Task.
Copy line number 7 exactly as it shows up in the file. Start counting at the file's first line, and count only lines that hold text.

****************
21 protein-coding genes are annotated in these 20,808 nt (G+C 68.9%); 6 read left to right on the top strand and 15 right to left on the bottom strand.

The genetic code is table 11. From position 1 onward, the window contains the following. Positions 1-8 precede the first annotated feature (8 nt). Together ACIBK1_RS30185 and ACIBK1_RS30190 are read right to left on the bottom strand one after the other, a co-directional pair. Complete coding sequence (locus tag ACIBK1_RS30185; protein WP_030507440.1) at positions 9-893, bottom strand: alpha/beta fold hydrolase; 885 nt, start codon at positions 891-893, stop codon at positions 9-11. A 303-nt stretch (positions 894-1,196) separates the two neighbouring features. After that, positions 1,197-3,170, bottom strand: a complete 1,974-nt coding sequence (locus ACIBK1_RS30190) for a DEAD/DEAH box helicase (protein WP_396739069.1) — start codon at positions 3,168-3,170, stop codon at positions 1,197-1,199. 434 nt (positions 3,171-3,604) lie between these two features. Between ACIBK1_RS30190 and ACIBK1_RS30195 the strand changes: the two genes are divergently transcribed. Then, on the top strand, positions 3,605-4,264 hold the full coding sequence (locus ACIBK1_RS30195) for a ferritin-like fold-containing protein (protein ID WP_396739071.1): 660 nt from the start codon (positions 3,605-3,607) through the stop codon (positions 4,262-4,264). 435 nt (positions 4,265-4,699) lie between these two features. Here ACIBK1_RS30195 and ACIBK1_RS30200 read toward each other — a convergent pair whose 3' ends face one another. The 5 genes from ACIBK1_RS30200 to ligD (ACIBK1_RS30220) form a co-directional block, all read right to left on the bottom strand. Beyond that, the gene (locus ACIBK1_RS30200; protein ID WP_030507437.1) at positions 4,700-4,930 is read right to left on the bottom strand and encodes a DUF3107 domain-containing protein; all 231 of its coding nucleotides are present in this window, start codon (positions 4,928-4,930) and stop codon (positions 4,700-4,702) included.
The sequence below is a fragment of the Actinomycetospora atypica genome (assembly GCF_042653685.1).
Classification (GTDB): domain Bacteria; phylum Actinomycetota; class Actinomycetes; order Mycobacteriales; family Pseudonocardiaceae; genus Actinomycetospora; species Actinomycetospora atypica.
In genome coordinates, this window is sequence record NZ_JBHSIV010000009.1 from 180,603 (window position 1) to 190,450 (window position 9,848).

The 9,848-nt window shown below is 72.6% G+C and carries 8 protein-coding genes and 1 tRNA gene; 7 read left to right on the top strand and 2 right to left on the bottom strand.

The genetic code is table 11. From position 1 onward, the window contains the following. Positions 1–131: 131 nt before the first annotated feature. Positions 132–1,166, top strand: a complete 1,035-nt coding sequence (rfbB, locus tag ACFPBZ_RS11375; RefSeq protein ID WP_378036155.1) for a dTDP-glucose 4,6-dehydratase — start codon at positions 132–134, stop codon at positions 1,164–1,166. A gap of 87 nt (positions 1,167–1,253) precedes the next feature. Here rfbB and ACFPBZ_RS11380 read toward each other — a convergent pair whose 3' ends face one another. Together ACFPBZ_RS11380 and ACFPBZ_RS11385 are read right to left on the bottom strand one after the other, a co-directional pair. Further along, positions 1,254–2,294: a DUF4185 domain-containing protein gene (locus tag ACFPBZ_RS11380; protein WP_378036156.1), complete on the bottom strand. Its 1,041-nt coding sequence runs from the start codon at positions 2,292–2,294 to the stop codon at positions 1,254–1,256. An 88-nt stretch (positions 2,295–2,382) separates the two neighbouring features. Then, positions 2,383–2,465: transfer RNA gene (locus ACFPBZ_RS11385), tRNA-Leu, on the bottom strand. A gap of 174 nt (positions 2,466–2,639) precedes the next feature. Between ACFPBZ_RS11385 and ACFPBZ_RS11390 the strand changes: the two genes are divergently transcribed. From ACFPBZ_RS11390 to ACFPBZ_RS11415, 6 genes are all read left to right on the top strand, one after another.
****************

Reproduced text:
The genetic code is table 11. From position 1 onward, the window contains the following. Positions 1–131: 131 nt before the first annotated feature. Positions 132–1,166, top strand: a complete 1,035-nt coding sequence (rfbB, locus tag ACFPBZ_RS11375; RefSeq protein ID WP_378036155.1) for a dTDP-glucose 4,6-dehydratase — start codon at positions 132–134, stop codon at positions 1,164–1,166. A gap of 87 nt (positions 1,167–1,253) precedes the next feature. Here rfbB and ACFPBZ_RS11380 read toward each other — a convergent pair whose 3' ends face one another. Together ACFPBZ_RS11380 and ACFPBZ_RS11385 are read right to left on the bottom strand one after the other, a co-directional pair. Further along, positions 1,254–2,294: a DUF4185 domain-containing protein gene (locus tag ACFPBZ_RS11380; protein WP_378036156.1), complete on the bottom strand. Its 1,041-nt coding sequence runs from the start codon at positions 2,292–2,294 to the stop codon at positions 1,254–1,256. An 88-nt stretch (positions 2,295–2,382) separates the two neighbouring features. Then, positions 2,383–2,465: transfer RNA gene (locus ACFPBZ_RS11385), tRNA-Leu, on the bottom strand. A gap of 174 nt (positions 2,466–2,639) precedes the next feature. Between ACFPBZ_RS11385 and ACFPBZ_RS11390 the strand changes: the two genes are divergently transcribed. From ACFPBZ_RS11390 to ACFPBZ_RS11415, 6 genes are all read left to right on the top strand, one after another.